3. Riffs expose threads to pull on 🧶
Closed writing is boring writing. If you’ve fully explored and put to bed the topic you’re writing about then there’s very little left for someone to react to. “Nice post” someone might say.
But if you deliberately leave some rough edges, some threads that the reader can pull on, then you’re inviting the reader into the conversation. You’re saying (possibly explicitly!) - “Hey, what are your thoughts on this topic? How do you think about it?”
4. Riffs are gifts 🎁
Listen, sales sucks. I hate doing any kind of outreach, so mostly I don’t do any of it. But… you know, I gotta eat. And outreach can be a very effective way of generating leads and work. So how do you create a habit of outreach without vomiting inside your own mouth?
The trick (for me at least) is to recognize that content can be a gift. A good riff is like a little present. Slide into someone’s DMs and say “Hey I wrote this and thought of you…”.
If you think back to the last time someone did this for you - I bet you loved it! I love it when people do this for me. Slide into my DMs anytime with a riff that you think I’ll like.
This completely reverses the dynamic of “sales” and “outreach” - no longer is it about me imposing on you, but rather it’s about me providing value. Here, have a gift.
5. Riffs are for relationships 💬
Forget about “visibility” for your post. The unit of blogging isn’t pageviews, it’s conversations. Don’t worry about how many people will see it - sure you might post it in your feeds (why not) but the REAL MAGIC of the riff is deliberately sending it to people.
This idea is deeply internalized in riffs - so much that I typically write a riff with one specific person in mind. My homie Steinbeck does the same thing - it makes your writing much easier:
Forget your generalized audience. In the first place, the nameless, faceless audience will scare you to death and in the second place, unlike the theater, it doesn’t exist. In writing, your audience is one single reader. I have found that sometimes it helps to pick out one person—a real person you know, or an imagined person and write to that one.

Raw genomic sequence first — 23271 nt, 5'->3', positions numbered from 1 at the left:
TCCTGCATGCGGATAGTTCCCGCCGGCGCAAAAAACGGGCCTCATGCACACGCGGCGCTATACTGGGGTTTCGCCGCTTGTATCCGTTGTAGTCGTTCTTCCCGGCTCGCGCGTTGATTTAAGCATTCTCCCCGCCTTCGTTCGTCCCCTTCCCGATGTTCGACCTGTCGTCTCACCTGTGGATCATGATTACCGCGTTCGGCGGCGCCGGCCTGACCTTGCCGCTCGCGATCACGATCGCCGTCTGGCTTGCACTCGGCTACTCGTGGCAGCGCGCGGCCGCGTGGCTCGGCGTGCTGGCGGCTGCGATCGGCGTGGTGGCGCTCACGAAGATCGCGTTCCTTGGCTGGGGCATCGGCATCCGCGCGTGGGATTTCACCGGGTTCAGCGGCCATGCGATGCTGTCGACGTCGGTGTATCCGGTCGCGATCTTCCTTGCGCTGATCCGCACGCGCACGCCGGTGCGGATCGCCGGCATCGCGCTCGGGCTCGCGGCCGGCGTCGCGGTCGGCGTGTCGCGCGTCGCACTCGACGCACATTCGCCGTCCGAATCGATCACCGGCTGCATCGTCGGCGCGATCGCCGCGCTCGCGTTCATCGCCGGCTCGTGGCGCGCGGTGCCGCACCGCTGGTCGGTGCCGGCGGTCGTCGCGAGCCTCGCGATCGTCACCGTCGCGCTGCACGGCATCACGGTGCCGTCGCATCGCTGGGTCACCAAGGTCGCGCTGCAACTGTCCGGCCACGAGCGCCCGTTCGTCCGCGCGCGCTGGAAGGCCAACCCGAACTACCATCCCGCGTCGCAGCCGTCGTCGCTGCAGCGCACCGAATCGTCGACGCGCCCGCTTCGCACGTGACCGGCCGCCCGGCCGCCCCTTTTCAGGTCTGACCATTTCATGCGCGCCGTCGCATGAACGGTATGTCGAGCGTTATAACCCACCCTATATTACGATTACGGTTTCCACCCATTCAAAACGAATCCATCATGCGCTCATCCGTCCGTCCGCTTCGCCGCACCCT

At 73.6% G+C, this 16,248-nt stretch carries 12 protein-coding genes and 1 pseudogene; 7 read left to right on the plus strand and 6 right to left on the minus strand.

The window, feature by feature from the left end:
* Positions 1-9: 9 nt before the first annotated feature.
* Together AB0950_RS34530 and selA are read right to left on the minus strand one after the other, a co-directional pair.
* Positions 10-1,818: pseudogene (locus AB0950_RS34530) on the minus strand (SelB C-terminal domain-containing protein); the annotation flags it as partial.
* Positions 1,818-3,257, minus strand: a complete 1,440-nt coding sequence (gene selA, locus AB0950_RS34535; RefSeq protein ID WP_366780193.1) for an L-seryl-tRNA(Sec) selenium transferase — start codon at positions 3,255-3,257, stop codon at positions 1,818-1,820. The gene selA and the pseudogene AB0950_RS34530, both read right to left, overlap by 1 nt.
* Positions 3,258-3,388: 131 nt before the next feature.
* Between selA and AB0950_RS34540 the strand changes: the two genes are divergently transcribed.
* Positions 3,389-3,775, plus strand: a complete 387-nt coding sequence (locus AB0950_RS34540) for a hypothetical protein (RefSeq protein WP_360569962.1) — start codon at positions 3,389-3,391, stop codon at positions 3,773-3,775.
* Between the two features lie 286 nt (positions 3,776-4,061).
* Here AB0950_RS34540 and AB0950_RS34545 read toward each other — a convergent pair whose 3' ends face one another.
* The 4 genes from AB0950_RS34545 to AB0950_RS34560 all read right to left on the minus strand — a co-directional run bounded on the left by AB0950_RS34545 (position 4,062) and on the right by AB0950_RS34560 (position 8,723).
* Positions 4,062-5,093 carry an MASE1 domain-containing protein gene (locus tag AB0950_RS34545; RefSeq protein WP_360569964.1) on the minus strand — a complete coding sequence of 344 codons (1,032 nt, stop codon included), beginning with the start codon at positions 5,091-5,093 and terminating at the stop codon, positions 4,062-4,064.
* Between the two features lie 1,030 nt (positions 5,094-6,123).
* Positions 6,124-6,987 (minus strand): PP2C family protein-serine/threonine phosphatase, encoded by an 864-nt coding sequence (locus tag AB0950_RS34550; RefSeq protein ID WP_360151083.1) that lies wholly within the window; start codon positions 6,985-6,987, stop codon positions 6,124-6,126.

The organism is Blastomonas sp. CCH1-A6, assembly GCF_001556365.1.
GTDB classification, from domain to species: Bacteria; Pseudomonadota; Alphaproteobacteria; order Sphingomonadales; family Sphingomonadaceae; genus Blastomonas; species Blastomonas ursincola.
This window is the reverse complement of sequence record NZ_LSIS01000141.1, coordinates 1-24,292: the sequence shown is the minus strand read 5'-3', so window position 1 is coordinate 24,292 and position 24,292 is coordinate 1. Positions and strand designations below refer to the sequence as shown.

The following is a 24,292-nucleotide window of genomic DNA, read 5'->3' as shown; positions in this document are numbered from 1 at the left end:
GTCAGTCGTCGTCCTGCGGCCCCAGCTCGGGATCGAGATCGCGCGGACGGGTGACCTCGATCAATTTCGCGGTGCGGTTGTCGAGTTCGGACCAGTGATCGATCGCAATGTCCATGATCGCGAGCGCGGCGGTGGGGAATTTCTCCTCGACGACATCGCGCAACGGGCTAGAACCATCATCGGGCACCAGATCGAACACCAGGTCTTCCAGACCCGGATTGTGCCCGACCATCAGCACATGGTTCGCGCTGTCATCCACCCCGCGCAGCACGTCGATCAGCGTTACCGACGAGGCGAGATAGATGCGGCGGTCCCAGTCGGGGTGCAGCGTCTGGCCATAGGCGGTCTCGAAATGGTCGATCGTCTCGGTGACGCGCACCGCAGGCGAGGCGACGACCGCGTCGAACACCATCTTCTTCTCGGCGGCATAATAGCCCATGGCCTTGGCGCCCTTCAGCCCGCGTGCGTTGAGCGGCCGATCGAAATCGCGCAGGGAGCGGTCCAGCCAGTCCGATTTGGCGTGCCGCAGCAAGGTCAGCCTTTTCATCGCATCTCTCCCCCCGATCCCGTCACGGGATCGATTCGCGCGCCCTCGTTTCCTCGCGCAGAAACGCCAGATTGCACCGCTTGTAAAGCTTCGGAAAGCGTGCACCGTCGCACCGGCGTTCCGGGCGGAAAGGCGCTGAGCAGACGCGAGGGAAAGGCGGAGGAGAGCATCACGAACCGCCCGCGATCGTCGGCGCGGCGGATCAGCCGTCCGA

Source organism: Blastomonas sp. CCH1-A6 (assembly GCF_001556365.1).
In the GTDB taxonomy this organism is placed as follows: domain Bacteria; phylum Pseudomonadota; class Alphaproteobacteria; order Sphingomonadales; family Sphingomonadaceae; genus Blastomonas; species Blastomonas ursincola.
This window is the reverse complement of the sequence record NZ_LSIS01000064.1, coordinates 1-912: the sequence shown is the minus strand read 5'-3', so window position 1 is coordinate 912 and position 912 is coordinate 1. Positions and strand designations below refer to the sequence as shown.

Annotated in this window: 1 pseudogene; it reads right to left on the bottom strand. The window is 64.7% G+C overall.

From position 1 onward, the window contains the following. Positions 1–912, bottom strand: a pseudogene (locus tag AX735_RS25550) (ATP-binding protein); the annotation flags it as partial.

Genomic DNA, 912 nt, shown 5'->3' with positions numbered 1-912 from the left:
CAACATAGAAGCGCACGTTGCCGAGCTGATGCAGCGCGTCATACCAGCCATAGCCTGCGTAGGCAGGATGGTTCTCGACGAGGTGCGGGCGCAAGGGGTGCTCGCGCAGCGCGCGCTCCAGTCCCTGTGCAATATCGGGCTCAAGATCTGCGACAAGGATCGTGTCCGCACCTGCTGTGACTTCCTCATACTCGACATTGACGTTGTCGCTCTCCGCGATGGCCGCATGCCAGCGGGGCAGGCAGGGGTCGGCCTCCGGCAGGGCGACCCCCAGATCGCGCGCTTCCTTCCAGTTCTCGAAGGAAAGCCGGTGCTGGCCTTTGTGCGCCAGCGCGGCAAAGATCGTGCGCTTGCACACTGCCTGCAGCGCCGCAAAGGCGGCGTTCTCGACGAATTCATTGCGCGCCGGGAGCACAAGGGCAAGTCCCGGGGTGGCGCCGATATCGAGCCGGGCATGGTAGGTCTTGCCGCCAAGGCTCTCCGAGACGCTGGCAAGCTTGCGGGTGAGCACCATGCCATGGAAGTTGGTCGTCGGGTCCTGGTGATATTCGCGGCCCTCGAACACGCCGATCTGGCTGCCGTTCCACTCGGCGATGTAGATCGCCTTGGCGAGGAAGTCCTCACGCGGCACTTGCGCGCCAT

This means that you’re guaranteed to have at least one person to send the post to in their DMs. And if it’s relevant for that one person, chances are you’ve made it interesting to 3-5 others too.
I find there’s typically two ways to start. Either:
- You think of the types of people you know and say “I’ll write something for my friends who are agency owners” and then you pick one specific person as an archetype and write the riff. Or,
- You scan down your list of drafts (keeping a list of drafts, headlines and ideas makes writing riffs much easier), find an idea that’s half decent and think “who could I write this for?”. Again - create the archetype and get writing.
When I’m writing, I’ll keep a little list at the bottom of the post of people I’m going to send the post to.
Here’s my list of people I’m gonna DM this post to:
How do YOU riff?
Ok, so since this post is a riff. Here’s some provocations and open questions for you:
- Do you need a system like a personal CRM? Khe does and he walks the walk. Does this make it easier to riff consistently?
- It doesn’t feel to me like you can do this without hosting the writing on a URL - I default to my blog but I’m betting Notion / Google Docs would work just as well. Does anyone do this on a platform that’s not public? Whatever format it is, just make sure someone can FW it easily.
- Maybe this whole idea is easier from a warm start - I already have a blog and a presence all set up. This might be harder for someone who doesn’t have an active blog. What’s the minimum viable scaffolding needed to start riffing?
If you are having a hard time creating riffs, drop me a line. What do you find hard or challenging?